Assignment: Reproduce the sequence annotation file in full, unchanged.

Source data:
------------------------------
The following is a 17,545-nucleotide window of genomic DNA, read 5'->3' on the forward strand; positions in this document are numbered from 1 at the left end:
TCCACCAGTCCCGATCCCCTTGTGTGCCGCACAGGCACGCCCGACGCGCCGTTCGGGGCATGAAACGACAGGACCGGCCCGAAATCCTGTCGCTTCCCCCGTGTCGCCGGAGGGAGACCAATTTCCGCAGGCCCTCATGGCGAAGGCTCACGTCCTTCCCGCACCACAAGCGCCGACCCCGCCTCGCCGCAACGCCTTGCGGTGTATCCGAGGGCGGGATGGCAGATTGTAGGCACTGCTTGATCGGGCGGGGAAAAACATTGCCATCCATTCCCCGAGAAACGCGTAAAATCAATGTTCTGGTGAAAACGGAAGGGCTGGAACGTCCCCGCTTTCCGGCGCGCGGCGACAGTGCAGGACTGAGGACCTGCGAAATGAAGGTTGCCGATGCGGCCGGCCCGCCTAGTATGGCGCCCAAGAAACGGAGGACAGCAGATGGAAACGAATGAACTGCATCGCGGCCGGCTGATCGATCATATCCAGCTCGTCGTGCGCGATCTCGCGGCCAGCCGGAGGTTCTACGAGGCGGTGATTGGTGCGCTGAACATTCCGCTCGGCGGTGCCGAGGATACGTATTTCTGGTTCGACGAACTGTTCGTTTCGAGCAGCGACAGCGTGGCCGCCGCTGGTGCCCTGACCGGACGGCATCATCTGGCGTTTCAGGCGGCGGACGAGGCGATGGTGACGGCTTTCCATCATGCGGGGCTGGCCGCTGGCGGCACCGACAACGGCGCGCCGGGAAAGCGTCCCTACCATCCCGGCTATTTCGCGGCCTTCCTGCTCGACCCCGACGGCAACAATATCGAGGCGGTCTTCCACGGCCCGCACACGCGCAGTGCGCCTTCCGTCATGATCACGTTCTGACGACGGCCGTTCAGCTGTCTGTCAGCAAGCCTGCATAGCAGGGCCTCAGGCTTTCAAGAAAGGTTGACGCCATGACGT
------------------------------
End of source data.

The following is a 17,545-nucleotide window of genomic DNA, read 5'->3' on the forward strand; positions in this document are numbered from 1 at the left end:
TCCACCAGTCCCGATCCCCTTGTGTGCCGCACAGGCACGCCCGACGCGCCGTTCGGGGCATGAAACGACAGGACCGGCCCGAAATCCTGTCGCTTCCCCCGTGTCGCCGGAGGGAGACCAATTTCCGCAGGCCCTCATGGCGAAGGCTCACGTCCTTCCCGCACCACAAGCGCCGACCCCGCCTCGCCGCAACGCCTTGCGGTGTATCCGAGGGCGGGATGGCAGATTGTAGGCACTGCTTGATCGGGCGGGGAAAAACATTGCCATCCATTCCCCGAGAAACGCGTAAAATCAATGTTCTGGTGAAAACGGAAGGGCTGGAACGTCCCCGCTTTCCGGCGCGCGGCGACAGTGCAGGACTGAGGACCTGCGAAATGAAGGTTGCCGATGCGGCCGGCCCGCCTAGTATGGCGCCCAAGAAACGGAGGACAGCAGATGGAAACGAATGAACTGCATCGCGGCCGGCTGATCGATCATATCCAGCTCGTCGTGCGCGATCTCGCGGCCAGCCGGAGGTTCTACGAGGCGGTGATTGGTGCGCTGAACATTCCGCTCGGCGGTGCCGAGGATACGTATTTCTGGTTCGACGAACTGTTCGTTTCGAGCAGCGACAGCGTGGCCGCCGCTGGTGCCCTGACCGGACGGCATCATCTGGCGTTTCAGGCGGCGGACGAGGCGATGGTGACGGCTTTCCATCATGCGGGGCTGGCCGCTGGCGGCACCGACAACGGCGCGCCGGGAAAGCGTCCCTACCATCCCGGCTATTTCGCGGCCTTCCTGCTCGACCCCGACGGCAACAATATCGAGGCGGTCTTCCACGGCCCGCACACGCGCAGTGCGCCTTCCGTCATGATCACGTTCTGACGACGGCCGTTCAGCTGTCTGTCAGCAAGCCTGCATAGCAGGGCCTCAGGCTTTCAAGAAAGGTTGACGCCATGACGT